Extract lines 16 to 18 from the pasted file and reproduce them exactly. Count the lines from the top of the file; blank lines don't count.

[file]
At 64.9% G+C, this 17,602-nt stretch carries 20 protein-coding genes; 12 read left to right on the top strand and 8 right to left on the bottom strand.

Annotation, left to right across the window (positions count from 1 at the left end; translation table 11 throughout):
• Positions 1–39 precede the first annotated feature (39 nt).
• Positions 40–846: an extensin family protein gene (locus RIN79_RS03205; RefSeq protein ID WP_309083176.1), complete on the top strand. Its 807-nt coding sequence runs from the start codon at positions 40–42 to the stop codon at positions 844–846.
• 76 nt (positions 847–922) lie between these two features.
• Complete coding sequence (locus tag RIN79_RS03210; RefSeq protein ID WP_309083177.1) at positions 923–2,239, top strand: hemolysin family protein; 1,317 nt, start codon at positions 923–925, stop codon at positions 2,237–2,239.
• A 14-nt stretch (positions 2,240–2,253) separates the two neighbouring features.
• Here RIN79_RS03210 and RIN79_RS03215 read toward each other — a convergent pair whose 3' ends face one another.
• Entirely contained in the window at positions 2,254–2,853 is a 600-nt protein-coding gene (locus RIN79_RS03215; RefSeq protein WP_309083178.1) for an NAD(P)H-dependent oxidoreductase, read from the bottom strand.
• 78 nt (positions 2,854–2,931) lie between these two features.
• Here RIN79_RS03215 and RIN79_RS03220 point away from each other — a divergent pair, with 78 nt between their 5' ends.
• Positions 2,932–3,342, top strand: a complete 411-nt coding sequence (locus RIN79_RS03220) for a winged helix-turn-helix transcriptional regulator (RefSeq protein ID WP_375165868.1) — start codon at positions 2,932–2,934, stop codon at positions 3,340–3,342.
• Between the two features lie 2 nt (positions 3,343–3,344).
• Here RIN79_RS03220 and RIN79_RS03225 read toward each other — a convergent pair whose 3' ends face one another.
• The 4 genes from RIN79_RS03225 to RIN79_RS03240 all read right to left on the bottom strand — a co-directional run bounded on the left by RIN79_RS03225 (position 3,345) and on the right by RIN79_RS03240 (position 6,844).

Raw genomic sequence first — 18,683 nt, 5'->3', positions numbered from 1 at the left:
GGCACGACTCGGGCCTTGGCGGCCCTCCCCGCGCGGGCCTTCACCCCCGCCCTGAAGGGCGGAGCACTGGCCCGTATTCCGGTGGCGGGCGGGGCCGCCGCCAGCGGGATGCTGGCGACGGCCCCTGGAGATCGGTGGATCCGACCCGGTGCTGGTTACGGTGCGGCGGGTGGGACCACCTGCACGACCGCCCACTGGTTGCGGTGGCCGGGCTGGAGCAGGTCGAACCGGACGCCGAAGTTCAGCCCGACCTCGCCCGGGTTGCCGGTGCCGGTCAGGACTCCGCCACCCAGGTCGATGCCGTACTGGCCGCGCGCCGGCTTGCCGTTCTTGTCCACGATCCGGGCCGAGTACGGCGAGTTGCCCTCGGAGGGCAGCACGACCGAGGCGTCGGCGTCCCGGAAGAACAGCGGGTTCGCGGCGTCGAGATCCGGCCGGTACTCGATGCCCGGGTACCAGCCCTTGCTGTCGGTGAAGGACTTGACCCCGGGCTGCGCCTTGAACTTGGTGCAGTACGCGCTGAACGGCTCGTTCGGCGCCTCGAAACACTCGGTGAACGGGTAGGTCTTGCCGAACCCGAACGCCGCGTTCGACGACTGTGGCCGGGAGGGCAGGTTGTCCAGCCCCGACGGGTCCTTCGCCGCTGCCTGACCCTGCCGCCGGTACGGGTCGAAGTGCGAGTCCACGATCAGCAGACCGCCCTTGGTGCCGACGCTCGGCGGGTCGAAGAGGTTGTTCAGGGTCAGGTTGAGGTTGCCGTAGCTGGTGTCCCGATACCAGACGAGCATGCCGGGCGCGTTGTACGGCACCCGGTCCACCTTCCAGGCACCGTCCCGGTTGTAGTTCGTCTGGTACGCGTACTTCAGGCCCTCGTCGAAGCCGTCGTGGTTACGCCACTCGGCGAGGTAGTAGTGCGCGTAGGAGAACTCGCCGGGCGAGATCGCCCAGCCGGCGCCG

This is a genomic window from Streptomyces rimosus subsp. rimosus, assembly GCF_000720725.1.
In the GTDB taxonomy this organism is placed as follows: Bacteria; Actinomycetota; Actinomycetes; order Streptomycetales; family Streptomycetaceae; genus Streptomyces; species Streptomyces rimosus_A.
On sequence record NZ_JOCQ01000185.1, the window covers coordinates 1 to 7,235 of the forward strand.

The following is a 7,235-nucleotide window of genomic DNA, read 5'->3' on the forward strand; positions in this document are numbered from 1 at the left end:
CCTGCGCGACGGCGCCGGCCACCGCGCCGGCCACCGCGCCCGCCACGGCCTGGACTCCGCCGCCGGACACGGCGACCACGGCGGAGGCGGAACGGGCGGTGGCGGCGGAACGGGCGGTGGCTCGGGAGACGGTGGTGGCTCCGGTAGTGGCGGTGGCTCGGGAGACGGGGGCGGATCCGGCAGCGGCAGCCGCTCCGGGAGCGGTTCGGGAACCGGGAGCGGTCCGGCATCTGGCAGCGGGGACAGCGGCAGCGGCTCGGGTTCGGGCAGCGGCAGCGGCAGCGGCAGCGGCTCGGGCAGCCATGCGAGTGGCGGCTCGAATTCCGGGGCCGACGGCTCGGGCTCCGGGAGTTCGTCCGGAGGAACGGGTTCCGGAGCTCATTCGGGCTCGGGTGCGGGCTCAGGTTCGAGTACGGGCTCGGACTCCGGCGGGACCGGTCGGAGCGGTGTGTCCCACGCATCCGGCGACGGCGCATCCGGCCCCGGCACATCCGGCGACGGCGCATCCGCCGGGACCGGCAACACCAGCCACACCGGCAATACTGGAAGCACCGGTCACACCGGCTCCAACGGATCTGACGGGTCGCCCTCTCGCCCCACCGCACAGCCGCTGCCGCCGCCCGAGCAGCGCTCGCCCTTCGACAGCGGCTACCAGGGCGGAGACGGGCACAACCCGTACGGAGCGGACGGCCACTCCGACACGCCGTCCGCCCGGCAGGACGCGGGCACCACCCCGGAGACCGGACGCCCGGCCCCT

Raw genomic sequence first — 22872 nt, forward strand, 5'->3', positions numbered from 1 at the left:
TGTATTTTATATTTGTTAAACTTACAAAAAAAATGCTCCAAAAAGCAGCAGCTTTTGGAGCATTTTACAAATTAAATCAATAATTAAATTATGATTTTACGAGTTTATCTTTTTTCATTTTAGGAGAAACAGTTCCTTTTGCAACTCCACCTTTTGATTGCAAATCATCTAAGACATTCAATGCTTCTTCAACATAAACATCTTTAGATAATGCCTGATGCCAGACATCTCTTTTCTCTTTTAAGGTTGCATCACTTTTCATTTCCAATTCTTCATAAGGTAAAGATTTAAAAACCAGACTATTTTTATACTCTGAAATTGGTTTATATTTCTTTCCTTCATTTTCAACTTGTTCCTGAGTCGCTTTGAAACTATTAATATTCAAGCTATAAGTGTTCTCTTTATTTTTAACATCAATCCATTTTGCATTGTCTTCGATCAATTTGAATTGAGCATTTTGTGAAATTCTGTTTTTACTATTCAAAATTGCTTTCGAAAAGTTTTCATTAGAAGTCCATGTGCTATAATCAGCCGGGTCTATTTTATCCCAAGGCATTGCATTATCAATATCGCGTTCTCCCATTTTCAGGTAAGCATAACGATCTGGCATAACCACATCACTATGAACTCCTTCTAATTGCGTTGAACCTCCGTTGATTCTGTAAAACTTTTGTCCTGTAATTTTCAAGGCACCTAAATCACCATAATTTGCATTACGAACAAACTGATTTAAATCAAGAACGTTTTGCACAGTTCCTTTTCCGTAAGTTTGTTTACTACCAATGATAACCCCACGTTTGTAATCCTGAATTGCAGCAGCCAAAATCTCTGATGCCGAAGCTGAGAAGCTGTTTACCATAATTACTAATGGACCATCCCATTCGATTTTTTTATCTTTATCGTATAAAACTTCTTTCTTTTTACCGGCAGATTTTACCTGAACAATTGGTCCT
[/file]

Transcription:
Raw genomic sequence first — 18,683 nt, 5'->3', positions numbered from 1 at the left:
GGCACGACTCGGGCCTTGGCGGCCCTCCCCGCGCGGGCCTTCACCCCCGCCCTGAAGGGCGGAGCACTGGCCCGTATTCCGGTGGCGGGCGGGGCCGCCGCCAGCGGGATGCTGGCGACGGCCCCTGGAGATCGGTGGATCCGACCCGGTGCTGGTTACGGTGCGGCGGGTGGGACCACCTGCACGACCGCCCACTGGTTGCGGTGGCCGGGCTGGAGCAGGTCGAACCGGACGCCGAAGTTCAGCCCGACCTCGCCCGGGTTGCCGGTGCCGGTCAGGACTCCGCCACCCAGGTCGATGCCGTACTGGCCGCGCGCCGGCTTGCCGTTCTTGTCCACGATCCGGGCCGAGTACGGCGAGTTGCCCTCGGAGGGCAGCACGACCGAGGCGTCGGCGTCCCGGAAGAACAGCGGGTTCGCGGCGTCGAGATCCGGCCGGTACTCGATGCCCGGGTACCAGCCCTTGCTGTCGGTGAAGGACTTGACCCCGGGCTGCGCCTTGAACTTGGTGCAGTACGCGCTGAACGGCTCGTTCGGCGCCTCGAAACACTCGGTGAACGGGTAGGTCTTGCCGAACCCGAACGCCGCGTTCGACGACTGTGGCCGGGAGGGCAGGTTGTCCAGCCCCGACGGGTCCTTCGCCGCTGCCTGACCCTGCCGCCGGTACGGGTCGAAGTGCGAGTCCACGATCAGCAGACCGCCCTTGGTGCCGACGCTCGGCGGGTCGAAGAGGTTGTTCAGGGTCAGGTTGAGGTTGCCGTAGCTGGTGTCCCGATACCAGACGAGCATGCCGGGCGCGTTGTACGGCACCCGGTCCACCTTCCAGGCACCGTCCCGGTTGTAGTTCGTCTGGTACGCGTACTTCAGGCCCTCGTCGAAGCCGTCGTGGTTACGCCACTCGGCGAGGTAGTAGTGCGCGTAGGAGAACTCGCCGGGCGAGATCGCCCAGCCGGCGCCG

This is a genomic window from Streptomyces rimosus subsp. rimosus, assembly GCF_000720725.1.